Copper, Silver, Salt, InkThe Chemistry of Photography's Enduring Desires

September 12 through November 29, 2020

William Henry Fox Talbot, English, 1800–1877, View of the Boulevards of France (detail), 1843, Salted paper print from a paper negative, Gift of Dr. Robert and Chitranee Drapkin

The invention of photography was driven by the twin desires to create a permanent image and to reproduce that image endlessly. This exhibition celebrates the chemistry and artistry behind the development of this medium, and explores how these goals informed the earliest years of photography, and then later inspired the Pictorialism movement. Copper, Silver, Salt, Ink includes rare and early salt prints and daguerreotypes from the 1840s and 1850s by William Henry Fox Talbot, Louis-Jacques-Mandé Daguerre, Maxime Du Camp, Hill and Adamson, and Southworth and Hawes. The exhibition also features masterpieces of Pictorialism, the first movement to explore the artistic possibilities of photogravures in the late 1800s, and the works of contemporary artists reinvigorating this older process. Copper, Silver, Salt, Ink is drawn from the MFA’s holdings of over 13,000 photographs—which is the largest in the region—and also features exceptional loans from the collection of Robert and Chitrannee Drapkin.

The exhibition features examples of early photographs dating to the late 1830s, which are called daguerreotypes. Made on copper plates coated with silver, and capturing beautifully detailed likenesses, these were unique objects that could not be reproduced. Copper, Silver, Salt, Ink also includes calotypes, made at about the same time by William Henry Fox Talbot (English, 1800–1877). This photographic technique used paper negatives and salt-based processing to produce multiple prints from a single image. However, they were less detailed than the daguerreotypes and tended to fade—a problem Talbot tried to solve for the remainder of his life. In 1879, two years after Talbot’s death, painter Karl Klíc (Czech, 1841–1926) patented the photogravure, officially called the Talbot-Klíc process. This recombined the chemistry of early photographic processes (copper and silver with ink) to make beautifully toned, successfully reproducible prints. Photogravures were crucial to the rise of Pictorialism, a movement originating in the late 1800s in which artists creatively manipulated photographs to heighten mood and emotion. Photogravures allowed for rich tonal contrasts and velvety shadows, and were key in establishing photography as a fine art form in the early 1900s. Alfred Steiglitz (1864–1946) illustrated his journal Camera Work with photogravures, and numerous artists experimented with the medium. Photogravures are still made today, and the exhibition will include at least one example of a contemporary work in this medium.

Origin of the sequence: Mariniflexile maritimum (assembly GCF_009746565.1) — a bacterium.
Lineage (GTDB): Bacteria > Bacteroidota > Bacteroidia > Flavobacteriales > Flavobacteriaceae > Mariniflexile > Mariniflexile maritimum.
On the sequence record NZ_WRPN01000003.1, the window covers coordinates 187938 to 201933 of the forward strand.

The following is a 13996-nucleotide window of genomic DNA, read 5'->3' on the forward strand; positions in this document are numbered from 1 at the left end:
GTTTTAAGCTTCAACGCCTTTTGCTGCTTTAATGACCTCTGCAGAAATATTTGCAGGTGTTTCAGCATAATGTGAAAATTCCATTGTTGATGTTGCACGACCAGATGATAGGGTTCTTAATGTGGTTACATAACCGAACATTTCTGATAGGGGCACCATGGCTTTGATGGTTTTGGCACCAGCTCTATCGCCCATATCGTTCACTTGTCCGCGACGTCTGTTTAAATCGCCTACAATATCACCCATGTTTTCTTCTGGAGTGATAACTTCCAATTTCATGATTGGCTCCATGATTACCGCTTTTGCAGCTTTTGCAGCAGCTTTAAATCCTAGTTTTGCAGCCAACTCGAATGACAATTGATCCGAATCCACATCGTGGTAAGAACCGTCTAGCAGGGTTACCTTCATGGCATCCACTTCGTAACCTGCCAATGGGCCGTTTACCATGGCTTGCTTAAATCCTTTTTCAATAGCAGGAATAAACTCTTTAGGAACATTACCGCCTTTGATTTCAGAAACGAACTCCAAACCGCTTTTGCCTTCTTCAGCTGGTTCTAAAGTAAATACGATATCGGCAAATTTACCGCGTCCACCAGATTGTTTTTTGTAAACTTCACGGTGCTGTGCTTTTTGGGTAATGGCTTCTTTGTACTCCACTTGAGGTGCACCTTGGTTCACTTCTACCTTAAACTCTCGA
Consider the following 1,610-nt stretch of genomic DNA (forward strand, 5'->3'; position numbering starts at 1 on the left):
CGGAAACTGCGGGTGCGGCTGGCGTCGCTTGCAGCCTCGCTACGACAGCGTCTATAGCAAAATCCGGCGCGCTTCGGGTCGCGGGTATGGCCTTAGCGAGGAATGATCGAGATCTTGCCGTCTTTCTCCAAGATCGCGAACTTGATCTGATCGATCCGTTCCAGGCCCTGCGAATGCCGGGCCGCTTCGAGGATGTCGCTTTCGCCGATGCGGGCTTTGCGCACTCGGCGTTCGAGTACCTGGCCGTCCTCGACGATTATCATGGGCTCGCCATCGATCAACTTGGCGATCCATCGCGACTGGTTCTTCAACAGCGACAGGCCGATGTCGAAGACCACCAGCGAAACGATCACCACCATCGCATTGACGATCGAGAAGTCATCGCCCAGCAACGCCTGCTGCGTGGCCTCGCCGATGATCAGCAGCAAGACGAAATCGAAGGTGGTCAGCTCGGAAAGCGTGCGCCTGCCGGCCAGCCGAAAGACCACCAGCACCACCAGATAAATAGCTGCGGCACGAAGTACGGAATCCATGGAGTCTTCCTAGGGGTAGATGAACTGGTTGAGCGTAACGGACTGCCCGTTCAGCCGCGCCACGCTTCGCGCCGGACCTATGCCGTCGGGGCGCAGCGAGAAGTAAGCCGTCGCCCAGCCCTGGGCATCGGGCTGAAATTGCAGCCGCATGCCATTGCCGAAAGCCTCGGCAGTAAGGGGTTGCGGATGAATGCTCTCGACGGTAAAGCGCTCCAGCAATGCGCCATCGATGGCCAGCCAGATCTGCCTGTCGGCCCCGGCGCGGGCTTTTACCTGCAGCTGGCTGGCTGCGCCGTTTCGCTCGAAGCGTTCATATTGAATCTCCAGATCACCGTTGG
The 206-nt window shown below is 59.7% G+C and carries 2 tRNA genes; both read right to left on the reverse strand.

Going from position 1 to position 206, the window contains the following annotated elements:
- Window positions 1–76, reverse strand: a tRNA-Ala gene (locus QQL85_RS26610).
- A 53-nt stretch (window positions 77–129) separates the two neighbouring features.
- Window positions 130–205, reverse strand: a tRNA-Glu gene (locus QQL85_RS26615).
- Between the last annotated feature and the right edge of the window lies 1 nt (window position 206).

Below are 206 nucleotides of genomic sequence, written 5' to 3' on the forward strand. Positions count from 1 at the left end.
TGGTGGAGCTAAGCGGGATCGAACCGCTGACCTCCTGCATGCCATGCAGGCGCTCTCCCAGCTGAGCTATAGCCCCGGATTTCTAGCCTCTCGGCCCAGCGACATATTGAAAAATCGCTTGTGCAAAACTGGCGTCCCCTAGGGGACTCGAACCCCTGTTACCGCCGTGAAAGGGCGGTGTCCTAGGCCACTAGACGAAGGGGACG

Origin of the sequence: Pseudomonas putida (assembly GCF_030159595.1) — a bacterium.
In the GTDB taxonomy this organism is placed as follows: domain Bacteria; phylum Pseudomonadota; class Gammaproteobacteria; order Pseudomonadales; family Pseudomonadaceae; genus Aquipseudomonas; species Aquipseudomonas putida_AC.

Copper, Silver, Salt, Ink offers a remarkable opportunity to examine the very aspects of the medium that still drive photography’s power today —likeness and reproducibility— by considering how these chemicals were crucial to the development of the medium. It is also a wonderful chance to explore the poignant beauty of early and extraordinary photographs made in the first decades of its exciting development.